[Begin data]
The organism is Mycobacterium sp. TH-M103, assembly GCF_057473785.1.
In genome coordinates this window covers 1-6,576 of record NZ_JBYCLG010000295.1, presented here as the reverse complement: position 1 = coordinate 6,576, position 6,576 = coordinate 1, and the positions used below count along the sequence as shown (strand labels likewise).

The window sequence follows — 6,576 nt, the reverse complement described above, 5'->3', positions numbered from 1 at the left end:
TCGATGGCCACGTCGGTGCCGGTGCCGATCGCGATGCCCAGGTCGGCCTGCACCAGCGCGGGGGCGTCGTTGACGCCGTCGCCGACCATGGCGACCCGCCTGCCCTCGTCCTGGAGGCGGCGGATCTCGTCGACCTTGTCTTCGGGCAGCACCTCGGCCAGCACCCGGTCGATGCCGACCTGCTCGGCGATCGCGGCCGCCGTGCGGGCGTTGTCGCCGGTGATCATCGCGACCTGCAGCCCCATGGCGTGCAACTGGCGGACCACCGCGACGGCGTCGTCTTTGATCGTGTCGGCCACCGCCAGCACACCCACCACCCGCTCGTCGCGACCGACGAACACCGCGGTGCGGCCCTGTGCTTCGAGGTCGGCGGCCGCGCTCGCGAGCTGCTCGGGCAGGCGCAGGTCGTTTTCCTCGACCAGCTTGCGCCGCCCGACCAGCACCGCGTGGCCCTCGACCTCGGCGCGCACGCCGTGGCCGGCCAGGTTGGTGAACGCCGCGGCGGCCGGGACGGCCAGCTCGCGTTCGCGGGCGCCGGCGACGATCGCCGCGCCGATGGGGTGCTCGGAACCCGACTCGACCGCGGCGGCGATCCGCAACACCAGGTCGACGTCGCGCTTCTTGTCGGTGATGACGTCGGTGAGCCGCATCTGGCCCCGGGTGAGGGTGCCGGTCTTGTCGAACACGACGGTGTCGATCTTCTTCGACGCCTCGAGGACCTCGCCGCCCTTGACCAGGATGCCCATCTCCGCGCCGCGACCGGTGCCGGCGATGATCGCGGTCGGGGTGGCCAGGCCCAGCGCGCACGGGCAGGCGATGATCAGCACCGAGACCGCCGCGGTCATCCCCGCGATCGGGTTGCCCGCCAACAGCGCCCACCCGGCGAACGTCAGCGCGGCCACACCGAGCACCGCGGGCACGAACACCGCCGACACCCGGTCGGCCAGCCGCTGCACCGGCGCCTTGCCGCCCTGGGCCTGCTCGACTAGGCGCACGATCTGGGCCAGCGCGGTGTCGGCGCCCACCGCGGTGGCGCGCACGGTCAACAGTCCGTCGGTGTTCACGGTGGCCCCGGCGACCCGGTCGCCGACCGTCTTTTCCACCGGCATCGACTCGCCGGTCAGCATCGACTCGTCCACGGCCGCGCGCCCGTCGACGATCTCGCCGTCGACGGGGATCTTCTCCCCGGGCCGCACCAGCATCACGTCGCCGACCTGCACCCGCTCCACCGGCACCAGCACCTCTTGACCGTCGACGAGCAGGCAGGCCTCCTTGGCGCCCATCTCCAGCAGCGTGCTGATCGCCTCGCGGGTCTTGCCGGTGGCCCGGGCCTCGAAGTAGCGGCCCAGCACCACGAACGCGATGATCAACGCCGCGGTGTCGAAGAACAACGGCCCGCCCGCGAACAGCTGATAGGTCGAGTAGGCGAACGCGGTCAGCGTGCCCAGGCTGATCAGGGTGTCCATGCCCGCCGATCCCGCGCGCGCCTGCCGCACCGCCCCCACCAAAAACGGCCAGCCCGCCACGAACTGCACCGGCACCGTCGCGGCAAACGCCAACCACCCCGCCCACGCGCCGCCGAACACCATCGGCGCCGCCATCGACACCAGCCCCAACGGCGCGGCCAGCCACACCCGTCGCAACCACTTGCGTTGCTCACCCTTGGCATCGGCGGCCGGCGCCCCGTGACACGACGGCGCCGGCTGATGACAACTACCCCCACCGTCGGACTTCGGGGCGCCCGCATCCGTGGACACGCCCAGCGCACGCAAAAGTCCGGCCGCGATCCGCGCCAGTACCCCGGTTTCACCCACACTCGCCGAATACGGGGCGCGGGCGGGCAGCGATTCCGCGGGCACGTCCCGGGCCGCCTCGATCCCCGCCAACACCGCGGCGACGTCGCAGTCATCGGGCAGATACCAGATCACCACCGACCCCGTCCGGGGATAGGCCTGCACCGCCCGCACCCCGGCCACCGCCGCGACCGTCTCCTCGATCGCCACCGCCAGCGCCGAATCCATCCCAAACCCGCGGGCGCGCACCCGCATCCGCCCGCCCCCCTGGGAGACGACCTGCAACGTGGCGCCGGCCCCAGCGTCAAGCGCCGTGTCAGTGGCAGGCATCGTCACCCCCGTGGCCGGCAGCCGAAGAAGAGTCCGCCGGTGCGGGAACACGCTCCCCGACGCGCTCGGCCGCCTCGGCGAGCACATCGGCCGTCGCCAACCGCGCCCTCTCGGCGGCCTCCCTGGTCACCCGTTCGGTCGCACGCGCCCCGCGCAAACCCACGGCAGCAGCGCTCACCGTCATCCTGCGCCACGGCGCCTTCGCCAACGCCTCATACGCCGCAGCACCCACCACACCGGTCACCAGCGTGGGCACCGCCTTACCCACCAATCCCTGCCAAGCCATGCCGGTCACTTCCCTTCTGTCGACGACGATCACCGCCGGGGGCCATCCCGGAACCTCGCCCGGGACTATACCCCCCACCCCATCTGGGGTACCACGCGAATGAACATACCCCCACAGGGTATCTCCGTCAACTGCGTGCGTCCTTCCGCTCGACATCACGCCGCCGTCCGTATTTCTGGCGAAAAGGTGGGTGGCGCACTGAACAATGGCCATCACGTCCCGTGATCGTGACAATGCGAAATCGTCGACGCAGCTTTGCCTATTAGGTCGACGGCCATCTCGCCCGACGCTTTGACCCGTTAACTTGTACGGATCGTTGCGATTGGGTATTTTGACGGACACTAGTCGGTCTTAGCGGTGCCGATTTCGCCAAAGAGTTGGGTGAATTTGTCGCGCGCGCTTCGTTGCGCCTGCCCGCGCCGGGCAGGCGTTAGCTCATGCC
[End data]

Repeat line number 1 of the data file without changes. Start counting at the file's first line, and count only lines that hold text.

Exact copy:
The organism is Mycobacterium sp. TH-M103, assembly GCF_057473785.1.